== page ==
Last month was the hottest month in recorded history, beating the record set just 12 months before and continuing the long string of monthly records, according to the latest Nasa data, The Guardian reports.
The past nine months have set temperature records for their respective months and the trend continued this month to make 10 in a row, according to Nasa. July broke the absolute record for hottest month since records began in 1880.
Similar data from the US National Oceanographic and Atmospheric Administration (Noaa) said the past 14 months have broken the temperature record for each month, but it hasn’t released its figures for July yet.
The new results were published on the Nasa database and tweeted by climatologist Gavin Schmidt, director of the Nasa Goddard Institute for Space Studies.
Nasa’s results, which combine sea surface temperature and air temperature on land, showed July 2016 was 0.84C hotter than the 1951 to 1980 average for July, and 0.11C hotter than the previous record set in July 2015.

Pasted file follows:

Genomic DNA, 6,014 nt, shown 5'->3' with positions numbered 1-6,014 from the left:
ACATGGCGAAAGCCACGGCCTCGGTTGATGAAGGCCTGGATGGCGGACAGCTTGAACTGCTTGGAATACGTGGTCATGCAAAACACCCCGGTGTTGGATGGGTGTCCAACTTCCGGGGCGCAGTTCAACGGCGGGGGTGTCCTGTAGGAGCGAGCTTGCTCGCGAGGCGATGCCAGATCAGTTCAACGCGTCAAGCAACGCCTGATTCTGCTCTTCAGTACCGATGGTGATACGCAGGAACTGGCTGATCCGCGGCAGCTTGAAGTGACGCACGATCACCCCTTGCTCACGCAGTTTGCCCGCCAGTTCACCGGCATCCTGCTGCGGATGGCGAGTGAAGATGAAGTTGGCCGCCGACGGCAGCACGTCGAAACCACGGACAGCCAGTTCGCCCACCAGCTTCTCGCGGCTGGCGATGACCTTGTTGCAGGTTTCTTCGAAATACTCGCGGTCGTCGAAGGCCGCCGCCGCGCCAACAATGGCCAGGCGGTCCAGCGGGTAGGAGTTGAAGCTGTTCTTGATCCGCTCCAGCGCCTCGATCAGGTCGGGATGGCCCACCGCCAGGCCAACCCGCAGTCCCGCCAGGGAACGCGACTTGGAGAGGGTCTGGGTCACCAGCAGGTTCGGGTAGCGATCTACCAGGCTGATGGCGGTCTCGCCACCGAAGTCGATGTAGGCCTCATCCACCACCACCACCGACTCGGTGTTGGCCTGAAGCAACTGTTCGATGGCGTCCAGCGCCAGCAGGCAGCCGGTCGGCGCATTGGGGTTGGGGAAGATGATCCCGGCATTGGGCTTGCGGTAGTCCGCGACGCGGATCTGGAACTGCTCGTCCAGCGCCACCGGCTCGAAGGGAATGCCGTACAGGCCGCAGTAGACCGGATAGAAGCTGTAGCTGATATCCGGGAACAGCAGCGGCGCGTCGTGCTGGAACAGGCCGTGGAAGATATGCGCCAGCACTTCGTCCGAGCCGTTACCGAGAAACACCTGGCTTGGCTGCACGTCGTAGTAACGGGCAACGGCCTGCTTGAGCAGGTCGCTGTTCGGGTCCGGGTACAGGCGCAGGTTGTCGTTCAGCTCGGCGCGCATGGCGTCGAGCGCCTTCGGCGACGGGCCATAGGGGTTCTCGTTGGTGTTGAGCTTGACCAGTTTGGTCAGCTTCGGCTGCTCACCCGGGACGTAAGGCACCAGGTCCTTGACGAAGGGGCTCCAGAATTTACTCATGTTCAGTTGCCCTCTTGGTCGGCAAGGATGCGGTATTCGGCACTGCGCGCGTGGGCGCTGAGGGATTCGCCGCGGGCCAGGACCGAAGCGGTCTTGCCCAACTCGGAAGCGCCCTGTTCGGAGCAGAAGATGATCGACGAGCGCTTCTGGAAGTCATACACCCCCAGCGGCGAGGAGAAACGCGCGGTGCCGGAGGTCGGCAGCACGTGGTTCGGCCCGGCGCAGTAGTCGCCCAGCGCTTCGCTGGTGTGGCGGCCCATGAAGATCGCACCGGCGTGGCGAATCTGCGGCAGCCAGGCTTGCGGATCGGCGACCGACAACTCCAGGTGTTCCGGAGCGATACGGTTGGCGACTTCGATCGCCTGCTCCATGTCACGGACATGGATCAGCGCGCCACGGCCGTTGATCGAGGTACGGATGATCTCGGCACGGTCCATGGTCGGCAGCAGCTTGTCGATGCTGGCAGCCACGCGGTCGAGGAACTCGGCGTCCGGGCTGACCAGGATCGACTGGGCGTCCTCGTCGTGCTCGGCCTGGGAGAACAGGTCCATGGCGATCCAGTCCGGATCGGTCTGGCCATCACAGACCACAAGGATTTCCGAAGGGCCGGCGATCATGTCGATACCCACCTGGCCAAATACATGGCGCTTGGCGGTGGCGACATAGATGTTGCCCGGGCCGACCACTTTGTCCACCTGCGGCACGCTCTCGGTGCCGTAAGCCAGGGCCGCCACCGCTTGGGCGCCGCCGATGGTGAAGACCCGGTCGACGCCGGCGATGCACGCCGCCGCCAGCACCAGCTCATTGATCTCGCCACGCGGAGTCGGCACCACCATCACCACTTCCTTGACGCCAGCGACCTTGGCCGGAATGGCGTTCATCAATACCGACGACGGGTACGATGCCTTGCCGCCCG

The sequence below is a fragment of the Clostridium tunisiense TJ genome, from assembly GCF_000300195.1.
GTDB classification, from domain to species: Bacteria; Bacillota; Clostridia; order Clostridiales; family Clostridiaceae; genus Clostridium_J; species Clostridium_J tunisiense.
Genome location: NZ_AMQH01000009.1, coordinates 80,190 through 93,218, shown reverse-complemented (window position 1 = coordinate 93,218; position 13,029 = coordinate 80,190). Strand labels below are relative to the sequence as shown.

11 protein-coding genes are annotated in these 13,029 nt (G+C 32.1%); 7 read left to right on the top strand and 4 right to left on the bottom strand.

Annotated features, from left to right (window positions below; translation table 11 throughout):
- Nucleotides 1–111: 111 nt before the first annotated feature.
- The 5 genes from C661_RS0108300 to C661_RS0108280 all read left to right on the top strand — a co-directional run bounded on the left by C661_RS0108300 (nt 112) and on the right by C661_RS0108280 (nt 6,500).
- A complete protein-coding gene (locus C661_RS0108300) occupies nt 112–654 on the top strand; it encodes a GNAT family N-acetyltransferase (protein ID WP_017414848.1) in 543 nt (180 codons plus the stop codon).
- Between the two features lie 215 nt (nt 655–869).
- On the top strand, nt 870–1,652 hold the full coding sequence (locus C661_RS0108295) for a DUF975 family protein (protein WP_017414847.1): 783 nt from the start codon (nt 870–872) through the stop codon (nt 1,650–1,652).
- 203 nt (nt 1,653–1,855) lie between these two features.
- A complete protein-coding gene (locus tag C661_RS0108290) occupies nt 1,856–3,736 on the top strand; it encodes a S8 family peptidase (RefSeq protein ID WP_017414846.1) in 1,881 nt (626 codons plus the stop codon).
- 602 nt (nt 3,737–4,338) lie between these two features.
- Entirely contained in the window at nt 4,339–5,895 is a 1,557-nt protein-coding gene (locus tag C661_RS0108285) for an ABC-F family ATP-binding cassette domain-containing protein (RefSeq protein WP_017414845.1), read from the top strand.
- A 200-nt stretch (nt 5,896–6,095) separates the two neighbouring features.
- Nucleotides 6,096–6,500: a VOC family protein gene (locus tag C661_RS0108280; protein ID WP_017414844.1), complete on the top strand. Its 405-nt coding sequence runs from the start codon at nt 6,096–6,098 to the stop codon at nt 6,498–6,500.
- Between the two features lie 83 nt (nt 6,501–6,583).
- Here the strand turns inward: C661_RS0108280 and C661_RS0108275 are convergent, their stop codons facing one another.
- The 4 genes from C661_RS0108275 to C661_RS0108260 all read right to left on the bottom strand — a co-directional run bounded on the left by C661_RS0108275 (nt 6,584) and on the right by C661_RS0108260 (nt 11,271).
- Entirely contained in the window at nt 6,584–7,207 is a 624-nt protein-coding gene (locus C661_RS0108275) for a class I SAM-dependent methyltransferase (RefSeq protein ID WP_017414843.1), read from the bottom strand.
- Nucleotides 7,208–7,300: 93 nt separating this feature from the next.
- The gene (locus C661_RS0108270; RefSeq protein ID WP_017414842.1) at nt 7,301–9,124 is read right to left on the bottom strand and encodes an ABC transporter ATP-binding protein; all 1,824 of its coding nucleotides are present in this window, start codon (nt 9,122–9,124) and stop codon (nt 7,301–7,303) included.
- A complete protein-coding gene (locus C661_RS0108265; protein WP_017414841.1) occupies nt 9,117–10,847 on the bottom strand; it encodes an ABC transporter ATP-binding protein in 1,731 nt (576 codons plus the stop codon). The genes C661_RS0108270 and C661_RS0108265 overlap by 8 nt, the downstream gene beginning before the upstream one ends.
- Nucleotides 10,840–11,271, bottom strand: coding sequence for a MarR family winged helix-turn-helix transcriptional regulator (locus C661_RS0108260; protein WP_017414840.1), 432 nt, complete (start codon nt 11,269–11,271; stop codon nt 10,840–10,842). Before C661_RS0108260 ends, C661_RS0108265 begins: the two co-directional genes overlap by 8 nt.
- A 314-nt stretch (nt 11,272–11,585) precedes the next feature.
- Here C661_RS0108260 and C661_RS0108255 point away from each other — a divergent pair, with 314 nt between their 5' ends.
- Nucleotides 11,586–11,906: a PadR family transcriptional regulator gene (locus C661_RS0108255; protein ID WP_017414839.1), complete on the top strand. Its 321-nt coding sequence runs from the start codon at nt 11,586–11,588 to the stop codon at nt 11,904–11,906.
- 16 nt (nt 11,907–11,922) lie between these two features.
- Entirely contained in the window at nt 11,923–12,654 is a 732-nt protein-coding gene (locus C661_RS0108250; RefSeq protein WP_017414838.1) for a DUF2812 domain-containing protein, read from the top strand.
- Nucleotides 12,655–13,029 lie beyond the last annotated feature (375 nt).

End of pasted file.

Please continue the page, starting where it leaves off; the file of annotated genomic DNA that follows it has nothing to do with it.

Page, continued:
As the string of hottest months continues, 2016 is “virtually certain” to be the hottest year on record, said David Karoly, a climate scientist from the University of Melbourne.
That string was caused by a combination of global warming and El Niño, which spreads warm water across the Pacific, giving a boost to global temperatures.
Karoly pointed out that Nasa’s baseline temperatures, which new measurements are compared against, already included about 0.5C of warming in global temperatures. That meant July was about 1.3C warmer than the pre-industrial average.
Karoly said about 0.2C of that anomaly was likely due to the El Niño, leaving about 1.1C mostly due to human-induced climate change.